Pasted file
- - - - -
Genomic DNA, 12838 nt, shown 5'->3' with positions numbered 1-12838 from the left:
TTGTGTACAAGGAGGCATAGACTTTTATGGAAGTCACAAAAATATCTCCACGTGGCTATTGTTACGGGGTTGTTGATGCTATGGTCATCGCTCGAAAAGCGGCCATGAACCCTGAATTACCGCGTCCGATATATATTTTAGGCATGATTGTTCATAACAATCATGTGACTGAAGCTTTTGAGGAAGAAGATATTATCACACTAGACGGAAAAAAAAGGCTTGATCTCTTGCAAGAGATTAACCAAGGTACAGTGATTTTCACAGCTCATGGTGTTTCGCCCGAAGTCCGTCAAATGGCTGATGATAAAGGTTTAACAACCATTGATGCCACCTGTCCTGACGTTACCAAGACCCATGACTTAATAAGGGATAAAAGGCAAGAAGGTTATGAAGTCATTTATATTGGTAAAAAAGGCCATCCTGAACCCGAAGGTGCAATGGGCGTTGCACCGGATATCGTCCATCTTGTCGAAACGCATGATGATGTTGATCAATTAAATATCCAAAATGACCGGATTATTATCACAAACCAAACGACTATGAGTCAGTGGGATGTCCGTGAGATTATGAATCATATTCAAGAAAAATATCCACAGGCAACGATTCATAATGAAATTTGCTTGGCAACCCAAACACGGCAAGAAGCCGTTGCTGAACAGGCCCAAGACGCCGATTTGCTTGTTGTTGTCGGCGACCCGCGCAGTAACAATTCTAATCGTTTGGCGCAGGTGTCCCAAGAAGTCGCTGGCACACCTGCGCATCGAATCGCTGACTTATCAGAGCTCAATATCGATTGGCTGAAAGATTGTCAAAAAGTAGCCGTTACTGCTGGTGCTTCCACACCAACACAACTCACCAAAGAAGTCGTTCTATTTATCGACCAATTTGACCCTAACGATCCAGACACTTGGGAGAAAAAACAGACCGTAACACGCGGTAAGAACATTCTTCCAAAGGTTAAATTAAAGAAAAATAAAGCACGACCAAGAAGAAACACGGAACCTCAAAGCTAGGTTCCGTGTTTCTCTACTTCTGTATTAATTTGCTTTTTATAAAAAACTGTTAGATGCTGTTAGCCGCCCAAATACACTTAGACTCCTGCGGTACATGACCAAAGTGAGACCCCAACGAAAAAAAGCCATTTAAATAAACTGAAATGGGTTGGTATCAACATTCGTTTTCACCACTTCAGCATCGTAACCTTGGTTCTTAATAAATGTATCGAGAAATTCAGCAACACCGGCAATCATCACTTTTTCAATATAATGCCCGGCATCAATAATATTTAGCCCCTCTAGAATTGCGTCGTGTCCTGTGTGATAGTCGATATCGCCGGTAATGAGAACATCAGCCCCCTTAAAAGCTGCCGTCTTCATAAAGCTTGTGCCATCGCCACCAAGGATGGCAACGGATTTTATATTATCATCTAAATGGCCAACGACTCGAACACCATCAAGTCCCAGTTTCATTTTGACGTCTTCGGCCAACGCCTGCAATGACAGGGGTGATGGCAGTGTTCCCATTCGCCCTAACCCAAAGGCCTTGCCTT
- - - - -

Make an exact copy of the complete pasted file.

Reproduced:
Genomic DNA, 12838 nt, shown 5'->3' with positions numbered 1-12838 from the left:
TTGTGTACAAGGAGGCATAGACTTTTATGGAAGTCACAAAAATATCTCCACGTGGCTATTGTTACGGGGTTGTTGATGCTATGGTCATCGCTCGAAAAGCGGCCATGAACCCTGAATTACCGCGTCCGATATATATTTTAGGCATGATTGTTCATAACAATCATGTGACTGAAGCTTTTGAGGAAGAAGATATTATCACACTAGACGGAAAAAAAAGGCTTGATCTCTTGCAAGAGATTAACCAAGGTACAGTGATTTTCACAGCTCATGGTGTTTCGCCCGAAGTCCGTCAAATGGCTGATGATAAAGGTTTAACAACCATTGATGCCACCTGTCCTGACGTTACCAAGACCCATGACTTAATAAGGGATAAAAGGCAAGAAGGTTATGAAGTCATTTATATTGGTAAAAAAGGCCATCCTGAACCCGAAGGTGCAATGGGCGTTGCACCGGATATCGTCCATCTTGTCGAAACGCATGATGATGTTGATCAATTAAATATCCAAAATGACCGGATTATTATCACAAACCAAACGACTATGAGTCAGTGGGATGTCCGTGAGATTATGAATCATATTCAAGAAAAATATCCACAGGCAACGATTCATAATGAAATTTGCTTGGCAACCCAAACACGGCAAGAAGCCGTTGCTGAACAGGCCCAAGACGCCGATTTGCTTGTTGTTGTCGGCGACCCGCGCAGTAACAATTCTAATCGTTTGGCGCAGGTGTCCCAAGAAGTCGCTGGCACACCTGCGCATCGAATCGCTGACTTATCAGAGCTCAATATCGATTGGCTGAAAGATTGTCAAAAAGTAGCCGTTACTGCTGGTGCTTCCACACCAACACAACTCACCAAAGAAGTCGTTCTATTTATCGACCAATTTGACCCTAACGATCCAGACACTTGGGAGAAAAAACAGACCGTAACACGCGGTAAGAACATTCTTCCAAAGGTTAAATTAAAGAAAAATAAAGCACGACCAAGAAGAAACACGGAACCTCAAAGCTAGGTTCCGTGTTTCTCTACTTCTGTATTAATTTGCTTTTTATAAAAAACTGTTAGATGCTGTTAGCCGCCCAAATACACTTAGACTCCTGCGGTACATGACCAAAGTGAGACCCCAACGAAAAAAAGCCATTTAAATAAACTGAAATGGGTTGGTATCAACATTCGTTTTCACCACTTCAGCATCGTAACCTTGGTTCTTAATAAATGTATCGAGAAATTCAGCAACACCGGCAATCATCACTTTTTCAATATAATGCCCGGCATCAATAATATTTAGCCCCTCTAGAATTGCGTCGTGTCCTGTGTGATAGTCGATATCGCCGGTAATGAGAACATCAGCCCCCTTAAAAGCTGCCGTCTTCATAAAGCTTGTGCCATCGCCACCAAGGATGGCAACGGATTTTATATTATCATCTAAATGGCCAACGACTCGAACACCATCAAGTCCCAGTTTCATTTTGACGTCTTCGGCCAACGCCTGCAATGACAGGGGTGATGGCAGTGTTCCCATTCGCCCTAACCCAAAGGCCTTGCCTT